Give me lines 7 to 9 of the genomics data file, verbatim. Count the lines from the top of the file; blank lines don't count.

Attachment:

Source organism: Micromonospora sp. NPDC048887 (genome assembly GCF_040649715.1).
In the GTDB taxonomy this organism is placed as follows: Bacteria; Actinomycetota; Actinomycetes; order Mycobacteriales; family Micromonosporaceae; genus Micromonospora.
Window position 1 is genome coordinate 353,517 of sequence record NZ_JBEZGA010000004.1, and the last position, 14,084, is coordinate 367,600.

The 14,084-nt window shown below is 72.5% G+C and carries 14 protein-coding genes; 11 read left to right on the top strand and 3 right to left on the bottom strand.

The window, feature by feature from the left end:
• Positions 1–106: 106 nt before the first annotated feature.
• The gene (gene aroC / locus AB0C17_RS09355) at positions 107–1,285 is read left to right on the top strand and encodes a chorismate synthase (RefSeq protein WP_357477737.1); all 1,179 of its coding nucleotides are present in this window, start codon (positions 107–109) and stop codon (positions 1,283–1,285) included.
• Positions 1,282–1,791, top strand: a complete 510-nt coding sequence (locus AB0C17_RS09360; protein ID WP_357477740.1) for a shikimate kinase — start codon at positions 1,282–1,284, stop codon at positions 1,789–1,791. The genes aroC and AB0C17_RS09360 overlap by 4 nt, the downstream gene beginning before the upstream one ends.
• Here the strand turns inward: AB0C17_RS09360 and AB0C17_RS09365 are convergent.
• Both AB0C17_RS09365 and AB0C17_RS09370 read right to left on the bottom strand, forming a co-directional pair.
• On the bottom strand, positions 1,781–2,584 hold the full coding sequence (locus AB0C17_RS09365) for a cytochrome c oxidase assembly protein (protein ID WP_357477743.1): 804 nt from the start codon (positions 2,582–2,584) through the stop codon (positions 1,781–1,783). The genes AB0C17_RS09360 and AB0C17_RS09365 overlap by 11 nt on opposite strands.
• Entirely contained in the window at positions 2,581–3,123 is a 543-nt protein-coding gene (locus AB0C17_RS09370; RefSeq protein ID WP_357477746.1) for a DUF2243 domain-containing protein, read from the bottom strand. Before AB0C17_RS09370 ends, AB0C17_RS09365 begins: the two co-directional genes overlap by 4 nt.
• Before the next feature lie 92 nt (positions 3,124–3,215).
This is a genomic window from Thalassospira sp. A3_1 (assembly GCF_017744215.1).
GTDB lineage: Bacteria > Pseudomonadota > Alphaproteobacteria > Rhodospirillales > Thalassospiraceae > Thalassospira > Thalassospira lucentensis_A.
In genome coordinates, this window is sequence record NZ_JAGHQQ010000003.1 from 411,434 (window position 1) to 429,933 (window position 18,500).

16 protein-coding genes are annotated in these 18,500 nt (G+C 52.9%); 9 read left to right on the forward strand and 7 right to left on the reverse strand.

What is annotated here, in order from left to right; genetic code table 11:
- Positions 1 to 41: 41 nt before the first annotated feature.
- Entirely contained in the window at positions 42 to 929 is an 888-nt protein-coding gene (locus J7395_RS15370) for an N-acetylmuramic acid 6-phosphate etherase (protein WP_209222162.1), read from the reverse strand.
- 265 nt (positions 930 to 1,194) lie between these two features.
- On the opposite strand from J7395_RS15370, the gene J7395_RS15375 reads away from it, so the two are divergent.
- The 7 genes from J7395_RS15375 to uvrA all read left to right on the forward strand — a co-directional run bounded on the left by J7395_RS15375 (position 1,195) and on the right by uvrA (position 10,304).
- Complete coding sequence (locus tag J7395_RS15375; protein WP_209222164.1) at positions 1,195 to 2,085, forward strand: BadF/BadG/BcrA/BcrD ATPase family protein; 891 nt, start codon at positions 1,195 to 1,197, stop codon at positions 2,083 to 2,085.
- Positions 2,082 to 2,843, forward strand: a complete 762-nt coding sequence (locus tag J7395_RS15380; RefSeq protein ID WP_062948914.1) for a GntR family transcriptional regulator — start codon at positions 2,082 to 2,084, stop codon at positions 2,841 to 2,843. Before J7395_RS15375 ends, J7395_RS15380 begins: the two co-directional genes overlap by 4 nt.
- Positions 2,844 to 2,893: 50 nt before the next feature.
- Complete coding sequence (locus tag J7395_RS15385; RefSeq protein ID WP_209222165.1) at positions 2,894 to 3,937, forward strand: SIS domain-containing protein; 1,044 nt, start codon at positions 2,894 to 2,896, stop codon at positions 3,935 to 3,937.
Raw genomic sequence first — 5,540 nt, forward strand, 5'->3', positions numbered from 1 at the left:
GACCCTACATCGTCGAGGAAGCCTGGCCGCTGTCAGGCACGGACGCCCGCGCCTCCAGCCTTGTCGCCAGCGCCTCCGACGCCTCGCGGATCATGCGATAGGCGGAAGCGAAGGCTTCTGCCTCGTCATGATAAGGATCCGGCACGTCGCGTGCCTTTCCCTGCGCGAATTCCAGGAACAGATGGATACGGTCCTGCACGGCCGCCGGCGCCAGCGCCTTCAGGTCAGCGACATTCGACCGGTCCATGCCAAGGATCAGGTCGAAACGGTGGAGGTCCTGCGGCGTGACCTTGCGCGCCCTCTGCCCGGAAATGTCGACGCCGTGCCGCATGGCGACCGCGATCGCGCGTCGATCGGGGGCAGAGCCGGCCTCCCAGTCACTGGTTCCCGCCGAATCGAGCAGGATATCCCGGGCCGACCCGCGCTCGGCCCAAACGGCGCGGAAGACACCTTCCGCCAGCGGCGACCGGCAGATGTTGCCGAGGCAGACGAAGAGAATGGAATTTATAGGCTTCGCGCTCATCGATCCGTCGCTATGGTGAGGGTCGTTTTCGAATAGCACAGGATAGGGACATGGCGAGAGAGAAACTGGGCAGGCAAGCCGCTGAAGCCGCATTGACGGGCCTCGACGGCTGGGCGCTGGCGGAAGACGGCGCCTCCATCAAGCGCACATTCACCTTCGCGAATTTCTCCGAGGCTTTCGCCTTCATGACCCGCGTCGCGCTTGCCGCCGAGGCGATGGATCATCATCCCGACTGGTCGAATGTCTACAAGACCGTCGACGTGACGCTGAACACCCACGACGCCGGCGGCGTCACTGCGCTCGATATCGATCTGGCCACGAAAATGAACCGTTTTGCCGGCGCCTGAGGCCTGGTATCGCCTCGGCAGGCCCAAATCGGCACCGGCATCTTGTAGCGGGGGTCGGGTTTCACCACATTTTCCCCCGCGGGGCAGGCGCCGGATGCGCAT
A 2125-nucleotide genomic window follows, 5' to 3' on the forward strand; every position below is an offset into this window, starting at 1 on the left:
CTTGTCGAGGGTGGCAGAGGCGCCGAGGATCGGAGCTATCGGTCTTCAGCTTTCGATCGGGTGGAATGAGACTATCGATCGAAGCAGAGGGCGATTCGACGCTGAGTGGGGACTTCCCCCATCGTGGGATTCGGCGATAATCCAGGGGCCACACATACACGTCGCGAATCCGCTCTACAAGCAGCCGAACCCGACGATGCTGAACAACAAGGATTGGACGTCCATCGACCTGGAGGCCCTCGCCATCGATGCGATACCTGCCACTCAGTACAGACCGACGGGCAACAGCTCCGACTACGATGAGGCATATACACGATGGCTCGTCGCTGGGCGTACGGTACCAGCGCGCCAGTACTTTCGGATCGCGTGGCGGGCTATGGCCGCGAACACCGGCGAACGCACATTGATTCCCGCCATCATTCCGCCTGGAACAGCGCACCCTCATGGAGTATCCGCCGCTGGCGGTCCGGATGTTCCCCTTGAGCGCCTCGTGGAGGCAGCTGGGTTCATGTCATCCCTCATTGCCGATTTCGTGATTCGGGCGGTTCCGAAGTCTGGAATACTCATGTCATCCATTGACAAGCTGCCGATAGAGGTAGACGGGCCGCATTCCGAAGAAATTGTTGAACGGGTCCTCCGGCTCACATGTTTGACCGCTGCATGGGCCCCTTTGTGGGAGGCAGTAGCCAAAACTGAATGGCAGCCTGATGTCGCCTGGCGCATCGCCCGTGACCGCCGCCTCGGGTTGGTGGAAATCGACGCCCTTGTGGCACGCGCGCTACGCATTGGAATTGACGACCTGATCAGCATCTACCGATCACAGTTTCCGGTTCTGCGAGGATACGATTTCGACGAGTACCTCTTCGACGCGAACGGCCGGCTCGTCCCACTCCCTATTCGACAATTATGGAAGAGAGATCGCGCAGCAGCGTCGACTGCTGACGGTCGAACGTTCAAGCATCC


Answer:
• The gene (gene aroC / locus AB0C17_RS09355) at positions 107–1,285 is read left to right on the top strand and encodes a chorismate synthase (RefSeq protein WP_357477737.1); all 1,179 of its coding nucleotides are present in this window, start codon (positions 107–109) and stop codon (positions 1,283–1,285) included.
• Positions 1,282–1,791, top strand: a complete 510-nt coding sequence (locus AB0C17_RS09360; protein ID WP_357477740.1) for a shikimate kinase — start codon at positions 1,282–1,284, stop codon at positions 1,789–1,791. The genes aroC and AB0C17_RS09360 overlap by 4 nt, the downstream gene beginning before the upstream one ends.
• Here the strand turns inward: AB0C17_RS09360 and AB0C17_RS09365 are convergent.